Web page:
When removing offsets, it’s often easiest to brush away the top layer of soil so you can better see the offset’s roots. Try to separate as close to the mother plant as possible to give your offset the biggest root system possible.

Gently pull the baby Spear Head from the soil using your fingers by gripping it as far down as possible. A little gentle wiggling is sometimes needed to ensure safe removal.

Once separated, you’ll need to give your offsets a few days to dry in the open air. This will allow their wounds to callous and prevent potential infection once they are reintroduced to the soil.

When your offsets are ready to plant, simply place them in the same well-draining soil you use for mature Senecio. You can then water them using the same soak and dry method you use with mature specimens.


Senecio kleiniiformis can also be easily propagated using stem cuttings. Just be sure to take only the healthiest sections of the stem to give yourself a higher chance of success. Unhealthy sections of plants are unlikely to survive propagation.

You’ll also want to use clean, sharp scissors or shears to collect your cuttings. The cleaner the cut, the smaller the chance of infection or other complications. 

Just as you would with offsets, you’ll need to give your collected cuttings a few days to callous before they’re ready to plant. Try to keep the cuttings out of direct light during this time as it can cause them unnecessary stress.

At this point, you may also want to consider using a rooting aid, such as rooting hormone powder. This is not required for successful propagation, but many gardeners claim that it hastens the rooting process and increases their chances of success.

To use rooting hormone powder, you’ll simply need to dampen the cut end of your stem cuttings and dip them into the powder. The cuttings can then be place directly into the soil.

Again, remember to use well-draining soil. You’ll want to keep the soil moist for the first few weeks, but don’t worry about actually watering your cuttings. They won’t be able to properly absorb moisture until they develop roots.

After a few weeks, you should begin seeing tiny roots sprouting from the cut end of your Spear Head cuttings. As your cuttings grow more roots, you can begin treating them more like a mature Senecio.


Although it is possible to grow Senecio kleiniiformis from seeds, it’s generally not the propagation method of choice for most gardeners. This is the slowest method of propagation, and it requires quite a bit of patience as it can take quite a bit of time before you have a mature Senecio on your hands.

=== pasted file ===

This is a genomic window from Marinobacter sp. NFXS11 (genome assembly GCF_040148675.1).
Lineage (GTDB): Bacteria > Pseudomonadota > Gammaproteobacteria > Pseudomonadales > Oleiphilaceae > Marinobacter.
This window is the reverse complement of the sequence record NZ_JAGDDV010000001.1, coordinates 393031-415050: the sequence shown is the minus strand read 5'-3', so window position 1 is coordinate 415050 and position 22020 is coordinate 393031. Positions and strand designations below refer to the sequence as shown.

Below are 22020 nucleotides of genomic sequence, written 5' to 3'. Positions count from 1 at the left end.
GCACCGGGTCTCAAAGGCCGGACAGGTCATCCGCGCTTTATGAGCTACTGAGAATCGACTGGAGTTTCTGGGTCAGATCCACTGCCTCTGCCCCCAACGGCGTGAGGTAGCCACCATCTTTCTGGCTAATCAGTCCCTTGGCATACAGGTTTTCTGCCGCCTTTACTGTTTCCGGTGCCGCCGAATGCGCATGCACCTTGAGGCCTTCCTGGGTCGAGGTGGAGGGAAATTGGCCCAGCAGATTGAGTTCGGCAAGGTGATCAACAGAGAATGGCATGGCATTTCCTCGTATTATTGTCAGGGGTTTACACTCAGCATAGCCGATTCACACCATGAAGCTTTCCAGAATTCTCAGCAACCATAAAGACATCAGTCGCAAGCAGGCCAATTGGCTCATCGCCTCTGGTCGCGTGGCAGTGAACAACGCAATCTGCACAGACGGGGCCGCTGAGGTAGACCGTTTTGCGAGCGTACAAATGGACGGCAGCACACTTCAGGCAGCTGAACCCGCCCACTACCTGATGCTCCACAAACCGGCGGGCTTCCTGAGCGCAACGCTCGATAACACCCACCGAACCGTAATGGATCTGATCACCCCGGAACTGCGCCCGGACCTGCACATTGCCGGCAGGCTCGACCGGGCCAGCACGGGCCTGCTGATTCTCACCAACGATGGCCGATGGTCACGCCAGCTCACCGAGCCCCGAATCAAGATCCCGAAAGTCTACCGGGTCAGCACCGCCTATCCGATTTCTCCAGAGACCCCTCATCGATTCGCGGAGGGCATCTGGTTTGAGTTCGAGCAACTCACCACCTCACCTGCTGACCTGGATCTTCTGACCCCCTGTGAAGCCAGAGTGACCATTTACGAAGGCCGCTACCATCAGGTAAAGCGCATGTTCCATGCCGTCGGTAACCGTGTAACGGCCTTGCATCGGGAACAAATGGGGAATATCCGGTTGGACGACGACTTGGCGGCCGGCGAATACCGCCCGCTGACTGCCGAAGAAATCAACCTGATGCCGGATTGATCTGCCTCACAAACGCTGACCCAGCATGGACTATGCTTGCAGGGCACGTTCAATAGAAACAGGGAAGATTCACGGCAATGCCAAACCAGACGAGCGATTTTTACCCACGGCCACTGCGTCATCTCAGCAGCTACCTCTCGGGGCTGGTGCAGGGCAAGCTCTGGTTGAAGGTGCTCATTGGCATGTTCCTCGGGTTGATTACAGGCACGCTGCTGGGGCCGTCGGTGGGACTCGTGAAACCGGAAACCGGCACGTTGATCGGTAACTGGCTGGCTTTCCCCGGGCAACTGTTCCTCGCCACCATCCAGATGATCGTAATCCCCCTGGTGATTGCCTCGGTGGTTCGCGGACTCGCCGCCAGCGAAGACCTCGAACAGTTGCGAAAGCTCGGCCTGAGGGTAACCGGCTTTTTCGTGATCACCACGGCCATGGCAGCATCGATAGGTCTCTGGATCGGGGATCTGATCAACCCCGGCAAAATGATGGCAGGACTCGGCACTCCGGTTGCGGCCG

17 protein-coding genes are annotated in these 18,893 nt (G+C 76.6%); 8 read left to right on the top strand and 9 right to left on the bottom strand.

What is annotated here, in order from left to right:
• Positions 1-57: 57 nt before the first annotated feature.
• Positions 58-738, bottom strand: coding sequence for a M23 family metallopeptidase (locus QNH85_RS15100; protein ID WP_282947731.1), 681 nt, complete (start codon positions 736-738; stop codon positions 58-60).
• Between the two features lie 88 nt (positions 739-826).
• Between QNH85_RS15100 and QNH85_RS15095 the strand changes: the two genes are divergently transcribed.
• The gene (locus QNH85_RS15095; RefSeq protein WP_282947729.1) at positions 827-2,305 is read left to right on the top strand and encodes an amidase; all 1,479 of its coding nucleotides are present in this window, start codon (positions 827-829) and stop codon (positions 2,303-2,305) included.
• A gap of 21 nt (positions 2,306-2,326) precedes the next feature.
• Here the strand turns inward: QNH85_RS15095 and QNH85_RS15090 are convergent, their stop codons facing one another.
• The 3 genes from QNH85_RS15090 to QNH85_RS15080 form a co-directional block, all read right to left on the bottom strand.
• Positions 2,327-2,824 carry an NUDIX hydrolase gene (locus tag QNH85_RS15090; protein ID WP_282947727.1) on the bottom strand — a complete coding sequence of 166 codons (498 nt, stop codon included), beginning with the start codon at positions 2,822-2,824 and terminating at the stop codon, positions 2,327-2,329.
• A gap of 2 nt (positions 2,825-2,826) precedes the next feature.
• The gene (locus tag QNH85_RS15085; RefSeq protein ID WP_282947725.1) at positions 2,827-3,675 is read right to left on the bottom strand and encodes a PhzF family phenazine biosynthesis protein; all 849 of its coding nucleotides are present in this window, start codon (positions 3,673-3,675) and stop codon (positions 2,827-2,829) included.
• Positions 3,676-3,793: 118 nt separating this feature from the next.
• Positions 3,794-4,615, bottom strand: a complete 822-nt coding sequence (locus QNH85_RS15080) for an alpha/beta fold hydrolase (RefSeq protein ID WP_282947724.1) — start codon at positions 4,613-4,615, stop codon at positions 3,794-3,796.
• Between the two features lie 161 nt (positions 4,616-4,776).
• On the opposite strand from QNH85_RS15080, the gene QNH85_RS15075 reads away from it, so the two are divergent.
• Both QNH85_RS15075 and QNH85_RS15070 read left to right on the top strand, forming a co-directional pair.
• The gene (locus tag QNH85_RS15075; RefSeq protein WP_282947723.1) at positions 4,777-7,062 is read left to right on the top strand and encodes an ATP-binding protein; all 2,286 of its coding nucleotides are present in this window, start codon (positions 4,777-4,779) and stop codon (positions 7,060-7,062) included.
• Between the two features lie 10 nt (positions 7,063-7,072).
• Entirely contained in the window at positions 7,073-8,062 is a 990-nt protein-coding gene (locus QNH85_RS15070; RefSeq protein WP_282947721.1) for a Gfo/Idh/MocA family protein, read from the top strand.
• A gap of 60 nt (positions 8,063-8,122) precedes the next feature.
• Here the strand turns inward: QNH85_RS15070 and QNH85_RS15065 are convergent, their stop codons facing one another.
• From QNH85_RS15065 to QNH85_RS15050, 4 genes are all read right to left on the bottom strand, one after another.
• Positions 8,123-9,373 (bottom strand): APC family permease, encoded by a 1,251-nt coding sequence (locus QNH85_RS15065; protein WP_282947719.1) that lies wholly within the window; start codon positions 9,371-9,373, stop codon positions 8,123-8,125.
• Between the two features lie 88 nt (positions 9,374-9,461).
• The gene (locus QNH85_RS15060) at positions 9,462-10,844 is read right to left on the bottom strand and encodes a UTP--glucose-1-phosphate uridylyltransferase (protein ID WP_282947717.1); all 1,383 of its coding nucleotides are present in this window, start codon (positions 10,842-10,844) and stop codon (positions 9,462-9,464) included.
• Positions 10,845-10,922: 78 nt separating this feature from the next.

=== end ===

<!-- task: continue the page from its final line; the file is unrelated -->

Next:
However, if you’re committed to growing Spear Head from seeds, you’ll need to either collect seeds from your existing plants after they have bloomed and been pollinated or purchase them from a reputable seed vendor.

Once you have the seeds in your possession, you’ll need to prepare the soil. It’s recommended to start the seeds in a seed tray for several reasons. The main reason seed trays are superior is that it’s easier to control moisture levels.

Seed trays are quite shallow and dry quickly so if you accidentally over water, it’s unlikely to cause a problem. Additionally, if the soil is drying out too quickly, it’s easy to place a cover or sheet of plastic over the tray to retain moisture.

Some gardeners also recommend soaking the seeds prior to planting, but this isn’t required for successful germination.

When you’re ready to sow your seeds, simply sprinkle them over the surface of your succulent soil. You can then sprinkle a thin layer of soil over the seeds, but this step is optional.

You’ll want to keep the soil moist, but not wet, until you begin to see tiny seedlings appear. This can take several weeks, so it’s important to be patient.

Once the seedlings have sprouted, you can remove the cover and allow the soil to dry out a bit. You’ll need to wait until the seedlings are large enough to safely handle without accidental damage before you transplant them to their own containers.